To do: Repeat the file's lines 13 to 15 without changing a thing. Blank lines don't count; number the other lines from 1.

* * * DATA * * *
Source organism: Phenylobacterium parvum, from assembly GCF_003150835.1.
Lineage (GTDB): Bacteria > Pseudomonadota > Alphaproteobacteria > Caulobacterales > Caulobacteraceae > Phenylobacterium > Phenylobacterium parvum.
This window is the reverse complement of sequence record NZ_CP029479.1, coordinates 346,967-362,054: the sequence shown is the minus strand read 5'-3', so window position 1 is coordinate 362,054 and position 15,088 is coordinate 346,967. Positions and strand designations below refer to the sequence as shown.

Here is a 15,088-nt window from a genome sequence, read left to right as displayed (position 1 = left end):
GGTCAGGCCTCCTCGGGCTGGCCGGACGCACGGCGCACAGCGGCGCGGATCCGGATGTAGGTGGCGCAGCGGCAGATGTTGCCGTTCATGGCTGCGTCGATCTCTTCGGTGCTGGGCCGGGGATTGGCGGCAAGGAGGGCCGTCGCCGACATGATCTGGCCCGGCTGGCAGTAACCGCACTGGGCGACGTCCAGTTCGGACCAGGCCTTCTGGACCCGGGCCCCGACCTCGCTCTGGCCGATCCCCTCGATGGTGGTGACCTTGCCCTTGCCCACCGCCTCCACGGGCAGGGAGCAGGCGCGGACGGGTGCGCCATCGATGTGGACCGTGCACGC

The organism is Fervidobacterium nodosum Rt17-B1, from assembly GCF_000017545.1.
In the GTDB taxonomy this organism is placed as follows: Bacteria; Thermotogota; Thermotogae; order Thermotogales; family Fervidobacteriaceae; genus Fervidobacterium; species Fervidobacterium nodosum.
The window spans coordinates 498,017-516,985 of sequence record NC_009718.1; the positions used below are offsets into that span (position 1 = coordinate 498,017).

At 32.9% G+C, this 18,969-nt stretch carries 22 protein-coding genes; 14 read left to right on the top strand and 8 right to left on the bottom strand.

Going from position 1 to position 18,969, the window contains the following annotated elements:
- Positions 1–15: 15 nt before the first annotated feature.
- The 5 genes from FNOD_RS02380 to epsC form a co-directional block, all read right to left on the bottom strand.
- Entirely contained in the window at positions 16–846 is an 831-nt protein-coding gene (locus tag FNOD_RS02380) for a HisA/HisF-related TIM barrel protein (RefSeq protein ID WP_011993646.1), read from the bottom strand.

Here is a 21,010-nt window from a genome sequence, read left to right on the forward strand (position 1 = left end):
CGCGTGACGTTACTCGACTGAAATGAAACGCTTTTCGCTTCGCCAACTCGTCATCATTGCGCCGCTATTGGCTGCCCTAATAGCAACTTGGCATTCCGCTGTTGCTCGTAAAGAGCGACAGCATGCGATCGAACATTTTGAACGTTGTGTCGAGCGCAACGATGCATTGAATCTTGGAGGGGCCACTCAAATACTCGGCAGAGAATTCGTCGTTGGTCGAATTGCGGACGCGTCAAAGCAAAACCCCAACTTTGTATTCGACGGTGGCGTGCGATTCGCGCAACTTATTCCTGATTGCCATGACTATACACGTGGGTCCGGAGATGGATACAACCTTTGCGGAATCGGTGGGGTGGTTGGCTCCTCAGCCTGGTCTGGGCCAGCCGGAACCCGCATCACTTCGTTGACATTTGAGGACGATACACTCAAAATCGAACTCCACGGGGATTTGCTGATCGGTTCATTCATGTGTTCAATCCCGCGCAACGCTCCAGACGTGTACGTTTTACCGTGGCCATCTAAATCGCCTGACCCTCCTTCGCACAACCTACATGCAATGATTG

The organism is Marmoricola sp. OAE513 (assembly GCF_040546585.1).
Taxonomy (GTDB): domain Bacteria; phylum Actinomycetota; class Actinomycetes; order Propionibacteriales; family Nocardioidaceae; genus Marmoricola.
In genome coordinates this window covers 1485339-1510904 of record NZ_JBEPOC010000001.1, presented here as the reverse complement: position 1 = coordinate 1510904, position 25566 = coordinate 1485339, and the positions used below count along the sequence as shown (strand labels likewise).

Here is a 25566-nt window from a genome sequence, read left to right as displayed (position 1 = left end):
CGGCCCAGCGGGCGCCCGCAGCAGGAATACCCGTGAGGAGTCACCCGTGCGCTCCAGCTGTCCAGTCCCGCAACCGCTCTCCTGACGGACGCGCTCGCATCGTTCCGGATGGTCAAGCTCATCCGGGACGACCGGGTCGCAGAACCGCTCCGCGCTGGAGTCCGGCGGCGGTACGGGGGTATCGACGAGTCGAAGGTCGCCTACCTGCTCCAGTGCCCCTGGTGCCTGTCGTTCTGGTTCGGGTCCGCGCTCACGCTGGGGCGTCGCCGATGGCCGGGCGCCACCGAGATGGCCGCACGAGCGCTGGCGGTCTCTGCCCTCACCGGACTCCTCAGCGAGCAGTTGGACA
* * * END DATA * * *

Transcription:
- Entirely contained in the window at positions 16–846 is an 831-nt protein-coding gene (locus tag FNOD_RS02380) for a HisA/HisF-related TIM barrel protein (RefSeq protein ID WP_011993646.1), read from the bottom strand.

Here is a 21,010-nt window from a genome sequence, read left to right on the forward strand (position 1 = left end):
CGCGTGACGTTACTCGACTGAAATGAAACGCTTTTCGCTTCGCCAACTCGTCATCATTGCGCCGCTATTGGCTGCCCTAATAGCAACTTGGCATTCCGCTGTTGCTCGTAAAGAGCGACAGCATGCGATCGAACATTTTGAACGTTGTGTCGAGCGCAACGATGCATTGAATCTTGGAGGGGCCACTCAAATACTCGGCAGAGAATTCGTCGTTGGTCGAATTGCGGACGCGTCAAAGCAAAACCCCAACTTTGTATTCGACGGTGGCGTGCGATTCGCGCAACTTATTCCTGATTGCCATGACTATACACGTGGGTCCGGAGATGGATACAACCTTTGCGGAATCGGTGGGGTGGTTGGCTCCTCAGCCTGGTCTGGGCCAGCCGGAACCCGCATCACTTCGTTGACATTTGAGGACGATACACTCAAAATCGAACTCCACGGGGATTTGCTGATCGGTTCATTCATGTGTTCAATCCCGCGCAACGCTCCAGACGTGTACGTTTTACCGTGGCCATCTAAATCGCCTGACCCTCCTTCGCACAACCTACATGCAATGATTG